Why You Should Choose an Outpatient Center for Certain Procedures
With the invention of search engines and online research, searching for a healthcare provider has become a lot easier. This convenience, however, comes with a different type of challenge… being overwhelmed. Also, with numerous opinions on every topic, it’s challenging to decipher between fact and fiction.
In this blog, we interview the chief medical officer and board-certified vascular surgeon of Surgical Associated Chartered, Dr. Rodeen Rahbar, to get the medical facts.
Why is it vital to weigh your options when choosing treatment for your vascular conditions?
Dr. Rodeen Rahbar has worked in a hospital setting throughout his 25-year career, and has seen first-hand how hospital systems have changed for better or worse and how Healthcare Providers have adapted to these changes for the sake of their patients. One important change has been the treatment of certain prevalent diseases like Peripheral Arterial Disease (PAD). Traditionally, this disease required hospital admission, anesthesia, and several days of recovery. But all that is changing.
Like most progressive societies, healthcare providers want to find more effective, efficient, and cost-saving ways to treat these more common conditions. A breakthrough came in 1964 when Dr. Charles Dotter was credited with performing the first minimally invasive angioplasty. This innovation is now the preferred method of treating vascular disease today.
So, why would someone want to go to an outpatient center, or in most cases a private medical office, over a hospital?
There are many reasons, but for the sake of this discussion, we will discuss the top 3 reasons. These reasons come directly from patients that have chosen minimally invasive procedures in a medical office versus a hospital. Once we discovered them, we asked Dr. Rahbar to elaborate on each reason and explain why it is vital to recovery.
Quality- Continuity of care
How important is it for you, the patient, to have one person caring for you and one person performing surgery on you? Do you think this affects the quality of care?
In the hospital, you get a different team of people caring for you, and that team is sometimes more familiar with another specialty (cardiology) rather than specifically vascular. In our office, the same nurses, radiology technologist, anesthesia specialists, and surgeons are there, performing the same vascular procedures every day. They are super specialized, and hence have the most experience to care for you before, during, and after the procedure. Whereas in the hospital, you may get a cross covering team caring for you (depending on the staffing availability), in the office, it’s always a team that knows vascular are and cares for the same type of patients every single day.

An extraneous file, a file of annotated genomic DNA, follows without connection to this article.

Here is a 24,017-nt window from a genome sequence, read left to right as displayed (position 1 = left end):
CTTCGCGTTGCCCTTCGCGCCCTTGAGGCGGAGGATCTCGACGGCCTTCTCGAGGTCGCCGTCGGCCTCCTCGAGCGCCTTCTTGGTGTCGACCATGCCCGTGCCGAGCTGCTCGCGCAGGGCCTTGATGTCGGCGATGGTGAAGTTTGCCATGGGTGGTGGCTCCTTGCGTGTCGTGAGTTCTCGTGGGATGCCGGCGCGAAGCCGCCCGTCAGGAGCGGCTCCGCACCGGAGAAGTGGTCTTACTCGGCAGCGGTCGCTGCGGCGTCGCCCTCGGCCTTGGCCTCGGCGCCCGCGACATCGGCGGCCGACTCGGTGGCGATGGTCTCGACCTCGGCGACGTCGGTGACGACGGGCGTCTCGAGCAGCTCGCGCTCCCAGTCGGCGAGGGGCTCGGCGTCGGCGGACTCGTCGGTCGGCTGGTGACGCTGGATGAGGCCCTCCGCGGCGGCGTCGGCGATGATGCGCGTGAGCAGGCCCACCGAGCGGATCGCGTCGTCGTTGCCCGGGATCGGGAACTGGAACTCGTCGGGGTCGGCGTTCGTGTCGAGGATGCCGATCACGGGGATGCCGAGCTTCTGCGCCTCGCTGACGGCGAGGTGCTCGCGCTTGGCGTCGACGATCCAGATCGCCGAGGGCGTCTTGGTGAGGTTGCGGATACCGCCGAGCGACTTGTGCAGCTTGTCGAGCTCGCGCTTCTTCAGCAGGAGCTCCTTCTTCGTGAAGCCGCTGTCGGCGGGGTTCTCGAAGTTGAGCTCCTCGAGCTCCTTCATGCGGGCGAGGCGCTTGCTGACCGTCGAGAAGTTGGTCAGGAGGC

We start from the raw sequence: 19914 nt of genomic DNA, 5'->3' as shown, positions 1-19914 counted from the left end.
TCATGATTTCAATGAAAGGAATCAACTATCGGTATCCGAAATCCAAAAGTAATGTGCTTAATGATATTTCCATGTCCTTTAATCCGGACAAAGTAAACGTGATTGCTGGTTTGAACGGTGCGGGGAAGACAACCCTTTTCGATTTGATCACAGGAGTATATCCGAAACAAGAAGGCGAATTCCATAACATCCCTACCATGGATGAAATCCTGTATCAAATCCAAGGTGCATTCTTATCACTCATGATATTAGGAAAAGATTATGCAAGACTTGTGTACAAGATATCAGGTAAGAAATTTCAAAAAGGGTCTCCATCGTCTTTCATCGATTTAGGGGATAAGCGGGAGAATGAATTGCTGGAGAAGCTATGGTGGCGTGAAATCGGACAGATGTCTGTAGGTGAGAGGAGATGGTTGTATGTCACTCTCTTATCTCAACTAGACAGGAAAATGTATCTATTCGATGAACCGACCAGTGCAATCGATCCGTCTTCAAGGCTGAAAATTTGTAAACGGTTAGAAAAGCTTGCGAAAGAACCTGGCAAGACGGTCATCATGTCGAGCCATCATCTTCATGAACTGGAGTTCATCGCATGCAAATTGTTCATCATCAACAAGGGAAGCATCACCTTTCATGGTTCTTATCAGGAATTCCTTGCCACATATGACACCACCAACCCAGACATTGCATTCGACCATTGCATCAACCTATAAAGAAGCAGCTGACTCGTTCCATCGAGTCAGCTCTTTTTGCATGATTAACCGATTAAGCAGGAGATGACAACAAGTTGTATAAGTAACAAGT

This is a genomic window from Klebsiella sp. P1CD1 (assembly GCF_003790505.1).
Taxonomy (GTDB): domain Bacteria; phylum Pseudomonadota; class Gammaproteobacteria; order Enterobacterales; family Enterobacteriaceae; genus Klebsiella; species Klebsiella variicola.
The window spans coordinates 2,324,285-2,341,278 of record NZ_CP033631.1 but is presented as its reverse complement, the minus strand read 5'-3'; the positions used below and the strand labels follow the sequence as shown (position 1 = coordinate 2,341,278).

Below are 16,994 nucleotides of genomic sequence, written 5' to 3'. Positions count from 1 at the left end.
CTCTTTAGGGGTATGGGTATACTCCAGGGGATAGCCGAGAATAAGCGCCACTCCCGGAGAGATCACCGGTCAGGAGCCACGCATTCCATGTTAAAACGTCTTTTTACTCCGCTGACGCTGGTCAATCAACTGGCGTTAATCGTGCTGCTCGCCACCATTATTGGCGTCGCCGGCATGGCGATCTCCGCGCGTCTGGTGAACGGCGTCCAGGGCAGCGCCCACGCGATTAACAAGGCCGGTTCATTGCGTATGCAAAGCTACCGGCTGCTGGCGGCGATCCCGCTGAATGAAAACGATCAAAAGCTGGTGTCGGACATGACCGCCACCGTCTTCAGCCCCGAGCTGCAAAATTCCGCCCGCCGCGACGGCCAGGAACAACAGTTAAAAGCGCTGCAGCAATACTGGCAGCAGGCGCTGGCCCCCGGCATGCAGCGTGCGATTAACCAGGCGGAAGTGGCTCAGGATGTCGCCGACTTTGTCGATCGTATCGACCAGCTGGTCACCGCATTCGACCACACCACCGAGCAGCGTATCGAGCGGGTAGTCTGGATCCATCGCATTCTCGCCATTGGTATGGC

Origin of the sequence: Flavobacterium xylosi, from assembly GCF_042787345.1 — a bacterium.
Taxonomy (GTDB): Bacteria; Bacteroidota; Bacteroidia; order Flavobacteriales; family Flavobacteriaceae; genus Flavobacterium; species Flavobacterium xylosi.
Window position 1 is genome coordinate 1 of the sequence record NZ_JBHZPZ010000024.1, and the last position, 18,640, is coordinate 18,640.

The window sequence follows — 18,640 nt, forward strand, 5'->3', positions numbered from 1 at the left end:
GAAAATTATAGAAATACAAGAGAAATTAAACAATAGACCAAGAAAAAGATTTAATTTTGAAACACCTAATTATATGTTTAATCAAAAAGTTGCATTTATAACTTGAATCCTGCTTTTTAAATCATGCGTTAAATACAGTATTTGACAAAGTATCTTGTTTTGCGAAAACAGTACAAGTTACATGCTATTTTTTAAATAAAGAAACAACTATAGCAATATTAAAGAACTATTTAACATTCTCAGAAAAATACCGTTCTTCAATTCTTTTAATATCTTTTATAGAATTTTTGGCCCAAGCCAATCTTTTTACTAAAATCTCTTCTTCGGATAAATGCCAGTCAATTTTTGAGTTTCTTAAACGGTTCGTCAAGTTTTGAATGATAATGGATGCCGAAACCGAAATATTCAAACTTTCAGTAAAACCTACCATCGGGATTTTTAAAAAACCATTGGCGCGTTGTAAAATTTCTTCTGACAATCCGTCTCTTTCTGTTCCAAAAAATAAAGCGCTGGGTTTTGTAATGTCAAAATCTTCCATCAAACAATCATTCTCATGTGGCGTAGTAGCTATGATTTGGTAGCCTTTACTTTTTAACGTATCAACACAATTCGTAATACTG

Cost may not seem as important when you have health insurance, but reimbursement costs can actually have an impact on your out-of-pocket costs at the end of the day. Although it is not always fair to hospital systems, in-office procedures are “less of a burden” on the healthcare system. What does this mean exactly?
It means that insurance companies want to save money, and they do this by charging the “little guy” less for the same procedure. This is ok because they have way fewer people to pay. There are no facility fees, or provider fees, or supply costs because the surgeon typically owns all of this already. It just becomes more of a win-win for the patient. And the system.
Ease of Access
Have you ever tried to call a hospital to speak to your surgeon? Or schedule a procedure on your own? It makes sense that an institution as large as a hospital can be far more challenging to access information, people, or details you need when you need them. This is not to say that medical offices excel in this department, but it is much easier to drive up in front of the main door, walk-in, see a nurse, and get your treatment.
Scheduling is also much more accessible because, typically, a scheduling coordinator handles all the paperwork and details. Life just became a lot easier when people and information are more accessible. The other part of accessibility is getting there and getting home safely. Dr. Rahbar confirmed that many outpatient centers, including his own, are now providing private transportation for patients getting a procedure. This option also made treatment more accessible for those who don’t have someone to drive them home after recovery.